Sept/Oct 2007



"I am about to relive childhood vicariously through my own child, and I have no idea what sort of adventure that's going to be . . ."

So said I just two short months ago — and Yes! As my mother has already alluded to, it has happened!!! I am at a rather advanced age a brand new father!

My daughter Clara is, for the record, absolutely perfect. (I know all new daddies say that but in this case it's completely true.)

She is also the most beautiful baby ever. (I know all new daddies say that but in this case it's completely true.)

She also looks just like me! (I know all new daddies say that but in this case . . . ah, you know the drill!)

At any rate, she is just three weeks old as I write, and it's already been the most extraordinary experience of my life. I can't wait to share everything with her — to read to her, sing to her, impart my values and ideals to her, all of which she will take to heart —

Until about age two, when presumably she learns the word "no". Then it all goes straight out the window.

Ah well, I trust I shall make at least as many mistakes as every other parent makes, and I trust my child will somehow survive my blunders. That being said, I can't wait to show her my favorite movies, to play her Beatles and Beethoven and Brubeck, to read her "Winnie the Pooh" and "Goodnight Moon", and so much more.

Oh, and I WILL tell her ghost stories.

Ghost stories???

What kind of a monster AM I???? My goodness, subjecting a child to such horrible things — she's liable to have nightmares!

Ahhhh — not the stories I propose . . .

Truth be told, some of my favorite ghost stories are the gentler ones, those tales written either with younger readers in mind or with tongue firmly in cheek, and usually both. There are so many great stories from my era (mostly the middle of the last century) that are wonderful to read and absolutely dripping with creepiness that are in actuality much more fun than frightening.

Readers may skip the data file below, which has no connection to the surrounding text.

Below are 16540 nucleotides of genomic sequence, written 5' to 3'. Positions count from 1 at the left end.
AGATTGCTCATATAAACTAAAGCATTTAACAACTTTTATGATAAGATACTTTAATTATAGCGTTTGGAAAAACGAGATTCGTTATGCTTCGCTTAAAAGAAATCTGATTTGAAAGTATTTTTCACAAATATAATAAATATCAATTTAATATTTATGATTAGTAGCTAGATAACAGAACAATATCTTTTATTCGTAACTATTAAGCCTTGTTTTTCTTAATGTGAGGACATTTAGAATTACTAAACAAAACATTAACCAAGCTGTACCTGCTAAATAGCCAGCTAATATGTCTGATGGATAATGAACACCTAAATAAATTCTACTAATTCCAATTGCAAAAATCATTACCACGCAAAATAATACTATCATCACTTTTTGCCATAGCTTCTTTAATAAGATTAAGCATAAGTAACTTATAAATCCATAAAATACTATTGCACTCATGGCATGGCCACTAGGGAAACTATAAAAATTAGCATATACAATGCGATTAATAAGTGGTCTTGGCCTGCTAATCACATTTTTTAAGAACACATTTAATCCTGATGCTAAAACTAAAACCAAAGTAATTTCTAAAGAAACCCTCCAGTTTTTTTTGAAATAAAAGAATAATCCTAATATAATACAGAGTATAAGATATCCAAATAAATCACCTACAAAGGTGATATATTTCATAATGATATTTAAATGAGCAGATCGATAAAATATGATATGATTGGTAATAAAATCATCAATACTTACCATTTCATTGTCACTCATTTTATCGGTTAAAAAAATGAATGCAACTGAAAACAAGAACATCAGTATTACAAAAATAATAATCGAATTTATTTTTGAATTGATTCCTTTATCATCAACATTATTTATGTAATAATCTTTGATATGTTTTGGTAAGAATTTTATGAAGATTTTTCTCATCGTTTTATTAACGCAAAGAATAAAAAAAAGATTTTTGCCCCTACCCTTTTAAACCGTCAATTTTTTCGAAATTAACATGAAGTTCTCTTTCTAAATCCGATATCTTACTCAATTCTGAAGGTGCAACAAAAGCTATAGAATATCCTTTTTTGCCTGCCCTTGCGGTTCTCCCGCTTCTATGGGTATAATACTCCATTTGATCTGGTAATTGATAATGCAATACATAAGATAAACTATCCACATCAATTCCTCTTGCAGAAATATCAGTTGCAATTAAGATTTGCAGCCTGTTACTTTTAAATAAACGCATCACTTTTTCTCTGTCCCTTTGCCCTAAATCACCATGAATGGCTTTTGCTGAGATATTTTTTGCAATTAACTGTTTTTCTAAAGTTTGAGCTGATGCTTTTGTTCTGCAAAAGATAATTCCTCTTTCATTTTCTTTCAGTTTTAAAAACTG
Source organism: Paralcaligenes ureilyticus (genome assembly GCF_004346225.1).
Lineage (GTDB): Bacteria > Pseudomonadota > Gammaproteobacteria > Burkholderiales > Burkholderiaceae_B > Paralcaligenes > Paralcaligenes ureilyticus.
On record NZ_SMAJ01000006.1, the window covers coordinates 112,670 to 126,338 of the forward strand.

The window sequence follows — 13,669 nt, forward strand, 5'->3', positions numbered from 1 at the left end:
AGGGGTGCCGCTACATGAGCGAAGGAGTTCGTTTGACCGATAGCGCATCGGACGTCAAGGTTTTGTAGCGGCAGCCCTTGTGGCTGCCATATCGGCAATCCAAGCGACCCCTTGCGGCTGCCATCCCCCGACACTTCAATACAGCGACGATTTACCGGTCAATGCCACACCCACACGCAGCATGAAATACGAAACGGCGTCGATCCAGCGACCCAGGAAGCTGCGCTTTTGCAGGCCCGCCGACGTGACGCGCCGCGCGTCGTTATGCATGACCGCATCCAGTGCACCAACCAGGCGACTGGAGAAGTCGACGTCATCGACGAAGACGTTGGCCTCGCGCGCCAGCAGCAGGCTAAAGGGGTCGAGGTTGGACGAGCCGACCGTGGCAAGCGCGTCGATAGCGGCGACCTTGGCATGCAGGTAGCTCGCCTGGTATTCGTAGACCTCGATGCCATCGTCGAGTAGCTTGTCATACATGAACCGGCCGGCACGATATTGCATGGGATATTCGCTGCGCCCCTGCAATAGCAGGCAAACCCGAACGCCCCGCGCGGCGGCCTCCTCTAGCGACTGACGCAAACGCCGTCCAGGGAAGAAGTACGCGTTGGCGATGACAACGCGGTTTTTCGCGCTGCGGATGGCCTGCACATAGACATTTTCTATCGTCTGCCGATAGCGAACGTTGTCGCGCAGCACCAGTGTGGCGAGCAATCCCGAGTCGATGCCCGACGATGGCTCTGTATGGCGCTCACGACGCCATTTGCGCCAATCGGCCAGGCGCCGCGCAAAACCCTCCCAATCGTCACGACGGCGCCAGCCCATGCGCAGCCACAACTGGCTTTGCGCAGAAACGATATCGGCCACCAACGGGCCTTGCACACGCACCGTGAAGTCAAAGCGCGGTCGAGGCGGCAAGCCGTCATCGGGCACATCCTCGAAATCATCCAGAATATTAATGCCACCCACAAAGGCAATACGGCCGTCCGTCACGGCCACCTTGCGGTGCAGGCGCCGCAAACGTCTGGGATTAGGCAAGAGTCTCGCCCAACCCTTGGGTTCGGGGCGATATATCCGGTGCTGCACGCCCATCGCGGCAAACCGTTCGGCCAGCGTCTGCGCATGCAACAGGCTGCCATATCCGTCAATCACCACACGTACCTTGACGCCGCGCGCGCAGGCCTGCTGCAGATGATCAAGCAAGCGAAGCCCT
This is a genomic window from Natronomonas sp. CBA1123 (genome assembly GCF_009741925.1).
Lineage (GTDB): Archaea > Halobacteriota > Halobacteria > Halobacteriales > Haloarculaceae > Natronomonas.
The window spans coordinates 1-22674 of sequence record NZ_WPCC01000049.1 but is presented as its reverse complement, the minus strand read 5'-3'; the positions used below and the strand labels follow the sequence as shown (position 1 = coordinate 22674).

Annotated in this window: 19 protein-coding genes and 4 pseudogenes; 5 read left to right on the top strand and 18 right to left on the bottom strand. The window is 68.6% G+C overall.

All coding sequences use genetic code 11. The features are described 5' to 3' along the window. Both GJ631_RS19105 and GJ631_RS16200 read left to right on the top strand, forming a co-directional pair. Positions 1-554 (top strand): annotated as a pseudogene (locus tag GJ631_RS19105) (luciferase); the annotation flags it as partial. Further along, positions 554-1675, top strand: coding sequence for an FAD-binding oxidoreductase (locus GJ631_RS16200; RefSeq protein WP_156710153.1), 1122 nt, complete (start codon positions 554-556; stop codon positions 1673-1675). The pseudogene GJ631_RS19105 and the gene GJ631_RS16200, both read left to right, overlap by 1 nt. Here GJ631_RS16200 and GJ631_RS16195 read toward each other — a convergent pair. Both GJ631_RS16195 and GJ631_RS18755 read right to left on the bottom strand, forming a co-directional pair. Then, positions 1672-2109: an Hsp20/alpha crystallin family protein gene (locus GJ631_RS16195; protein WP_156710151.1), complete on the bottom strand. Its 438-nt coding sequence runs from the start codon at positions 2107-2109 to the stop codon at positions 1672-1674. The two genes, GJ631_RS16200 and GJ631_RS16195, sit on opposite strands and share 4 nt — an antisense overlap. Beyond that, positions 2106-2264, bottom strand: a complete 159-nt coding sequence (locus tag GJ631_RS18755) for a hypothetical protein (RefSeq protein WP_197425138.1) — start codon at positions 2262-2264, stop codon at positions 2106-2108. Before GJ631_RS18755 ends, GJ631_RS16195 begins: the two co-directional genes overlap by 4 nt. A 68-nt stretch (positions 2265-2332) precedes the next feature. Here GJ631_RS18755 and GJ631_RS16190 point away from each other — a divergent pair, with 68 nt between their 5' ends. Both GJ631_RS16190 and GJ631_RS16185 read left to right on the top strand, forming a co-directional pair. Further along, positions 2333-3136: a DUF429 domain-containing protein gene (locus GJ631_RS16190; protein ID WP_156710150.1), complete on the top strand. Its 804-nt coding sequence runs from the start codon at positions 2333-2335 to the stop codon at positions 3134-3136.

One that immediately comes to mind is the great and wonderful "Jimmy Takes Vanishing Lessons" by Walter R. Brooks. A young boy (Jimmy, of course) actually gets the better of the spirit in this one, though not before the reader has shared a chill or two with our protagonist, as the latter wends his way all alone down a long deserted road, toward a very old house that has been shunned by all for years, as it is most assuredly haunted.

Another childhood favorite would have to be James Thurber's "The Night the Ghost Got In", which is a very funny anecdotal account of some mysterious doings in the early 1900's.

I would also include perhaps some stories that aren't strictly GHOST stories, but seem to fit, such as Ray Bradbury's "Homecoming", about a young boy struggling with the fact that he seems to be a normal human in a family of — well, of folks that are not so normal. There are also the great stories of Robert Arthur, one of which, "The Wonderful Day" (which has also seen print as "Miracle on Main Street") is as perfect a work of fantasy fiction as has ever been written. And of course a word must be said for Stephen Vincent Benet's immortal "The Devil and Daniel Webster", and "King of the Cats", Barbee Oliver Carleton's "The Wonderful Cat of Cobbie Bean", and John West's "My Displaced Ghosts" (a little known classic — it and many other delights can be found in Red Skelton's 1965 collection "A Red Skeleton in Your Closet", if you can find it).

There are so many others — I promise to return to this list soon. However, I must sign off now, as someone seems to be ready for another bottle . . .


—Joe Nolte